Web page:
An oropharyngeal tube was placed in order to continue artificial ventilation, but airway pressures increased. There was no expansion of the left side of the chest on inspiration, and on auscultation no breath sounds were heard over her left chest, suggesting upper airway obstruction on the left side. Indeed, fibreoptic bronchoscopy revealed that the clot had advanced into the left main bronchus, and was now obstructing the left lung during both inspiration and expiration. Intensive chest physiotherapy with the patient lying on the right side, combined with both suctioning and the use of a small forceps through the fibreoptic scope, proved to be ineffective. A rigid tube bronchoscopy was prepared but the patient deteriorated further. It was then decided to advance the tube over the fibreoptic bronchoscope into the left main bronchus until the distal end of the oropharyngeal tube was against the blood clot. Then the bronchoscope was removed, and suction was applied with the distal end of the oropharyngeal tube in direct contact with the clot. This 'whole tube suction' was applied during gradual withdrawal of the tube; in this way we were able to extract the clot from the airways (Fig. (Fig.1),1), which resulted in normalization of ventilation after reintubation.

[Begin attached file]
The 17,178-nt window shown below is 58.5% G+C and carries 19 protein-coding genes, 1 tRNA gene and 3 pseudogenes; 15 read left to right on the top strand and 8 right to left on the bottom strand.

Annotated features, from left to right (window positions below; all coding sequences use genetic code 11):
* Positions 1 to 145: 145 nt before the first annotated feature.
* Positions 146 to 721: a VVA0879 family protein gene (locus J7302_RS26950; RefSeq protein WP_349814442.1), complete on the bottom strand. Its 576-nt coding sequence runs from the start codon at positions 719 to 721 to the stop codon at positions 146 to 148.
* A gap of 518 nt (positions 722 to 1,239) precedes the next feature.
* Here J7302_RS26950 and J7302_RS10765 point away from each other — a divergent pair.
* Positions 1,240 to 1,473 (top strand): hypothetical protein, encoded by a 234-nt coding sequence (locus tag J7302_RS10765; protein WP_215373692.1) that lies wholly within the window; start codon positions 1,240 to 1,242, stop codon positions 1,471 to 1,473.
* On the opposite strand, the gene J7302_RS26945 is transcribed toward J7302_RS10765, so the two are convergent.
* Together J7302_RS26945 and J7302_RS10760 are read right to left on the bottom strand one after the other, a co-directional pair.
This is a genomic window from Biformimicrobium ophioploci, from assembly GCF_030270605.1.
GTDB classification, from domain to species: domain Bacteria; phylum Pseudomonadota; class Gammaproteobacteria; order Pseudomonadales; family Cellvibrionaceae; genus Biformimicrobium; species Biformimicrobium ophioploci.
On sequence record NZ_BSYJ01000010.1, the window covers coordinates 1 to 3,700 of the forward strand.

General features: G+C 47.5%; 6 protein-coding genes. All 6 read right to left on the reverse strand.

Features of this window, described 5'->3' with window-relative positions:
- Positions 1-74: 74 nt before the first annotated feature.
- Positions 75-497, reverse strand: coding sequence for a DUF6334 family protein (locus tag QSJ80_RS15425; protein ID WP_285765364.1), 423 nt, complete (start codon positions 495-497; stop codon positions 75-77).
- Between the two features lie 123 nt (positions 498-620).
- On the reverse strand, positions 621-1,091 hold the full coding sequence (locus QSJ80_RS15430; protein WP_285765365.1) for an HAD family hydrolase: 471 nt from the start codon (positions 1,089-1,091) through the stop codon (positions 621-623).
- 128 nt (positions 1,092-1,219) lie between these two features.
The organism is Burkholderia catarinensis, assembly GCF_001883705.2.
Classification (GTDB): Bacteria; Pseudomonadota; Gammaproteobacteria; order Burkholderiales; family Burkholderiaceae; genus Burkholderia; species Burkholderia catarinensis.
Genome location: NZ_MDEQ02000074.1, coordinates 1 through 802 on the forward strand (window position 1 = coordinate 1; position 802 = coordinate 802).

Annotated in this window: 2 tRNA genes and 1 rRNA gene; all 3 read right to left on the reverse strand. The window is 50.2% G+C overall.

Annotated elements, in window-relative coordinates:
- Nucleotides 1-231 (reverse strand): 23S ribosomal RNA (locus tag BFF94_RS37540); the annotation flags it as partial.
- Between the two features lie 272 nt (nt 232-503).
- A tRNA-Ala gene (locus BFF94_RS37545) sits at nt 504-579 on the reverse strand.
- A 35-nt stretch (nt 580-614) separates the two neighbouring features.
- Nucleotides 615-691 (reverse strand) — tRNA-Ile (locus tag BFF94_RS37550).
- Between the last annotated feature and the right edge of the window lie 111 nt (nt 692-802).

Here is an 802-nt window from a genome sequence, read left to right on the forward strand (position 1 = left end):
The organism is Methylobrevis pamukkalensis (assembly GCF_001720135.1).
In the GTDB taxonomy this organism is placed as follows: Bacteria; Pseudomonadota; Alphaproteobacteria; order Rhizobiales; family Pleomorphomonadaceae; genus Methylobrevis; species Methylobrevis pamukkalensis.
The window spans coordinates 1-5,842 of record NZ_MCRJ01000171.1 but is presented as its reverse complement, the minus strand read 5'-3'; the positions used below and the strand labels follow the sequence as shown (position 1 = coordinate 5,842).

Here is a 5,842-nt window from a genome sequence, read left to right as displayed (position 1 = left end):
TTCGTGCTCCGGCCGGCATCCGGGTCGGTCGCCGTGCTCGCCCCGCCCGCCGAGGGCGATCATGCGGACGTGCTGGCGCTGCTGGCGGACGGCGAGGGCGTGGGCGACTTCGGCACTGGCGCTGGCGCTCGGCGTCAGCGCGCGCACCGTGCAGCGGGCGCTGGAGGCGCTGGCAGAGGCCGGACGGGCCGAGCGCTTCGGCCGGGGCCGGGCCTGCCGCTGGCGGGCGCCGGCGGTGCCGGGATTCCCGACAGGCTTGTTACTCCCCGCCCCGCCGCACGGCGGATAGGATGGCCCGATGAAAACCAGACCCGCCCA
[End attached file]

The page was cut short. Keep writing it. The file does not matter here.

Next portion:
Figure 1
'Whole tube suction' was applied during gradual withdrawal of the tube, which resulted in extraction of the clot from the tube.

Discussion

Ball valve blood clot obstructions of the airways are rare, but they have previously been described in mechanically ventilated patients [1-4]. We are unaware of any similar case in which a blood clot, acting as a ball valve and causing intermittent obstruction of the airways, was removed by 'whole tube suction'. Several management options in cases of airway obstruction arising from blood clots have been described [5]. If warranted, options include saline lavage and suctioning, and forceps extraction (either en bloc or inapiecemeal manner) through the working channel of a flexible bronchoscope. If unsuccessful, rigid bronchoscopy, Fogarty catheter dislodgement of the clot, or topical application of a thrombolytic agent can be applied. Rigid bronchoscopy allows greater access for suctioning and forceps extraction. A drawback of this technique is that adequate ventilation may not be possible.

Ball valve obstruction of the airways is an emergency situation. The blood clot acts as a one-way valve, allowing (near) normal air entry into the airways, but (completely) blocking expiration. Hyperinflation may occur, along with risks for pneumothorax and haemodynamic compromise. More importantly, it may also rapidly result in life-threatening ventilatory problems, further impairing the already compromised ventilatory status. 'Whole tube suction' in such situations may be a life-saving strategy because it is an easily performed and quick procedure; other techniques, such as those described above, may take too long to perform.

References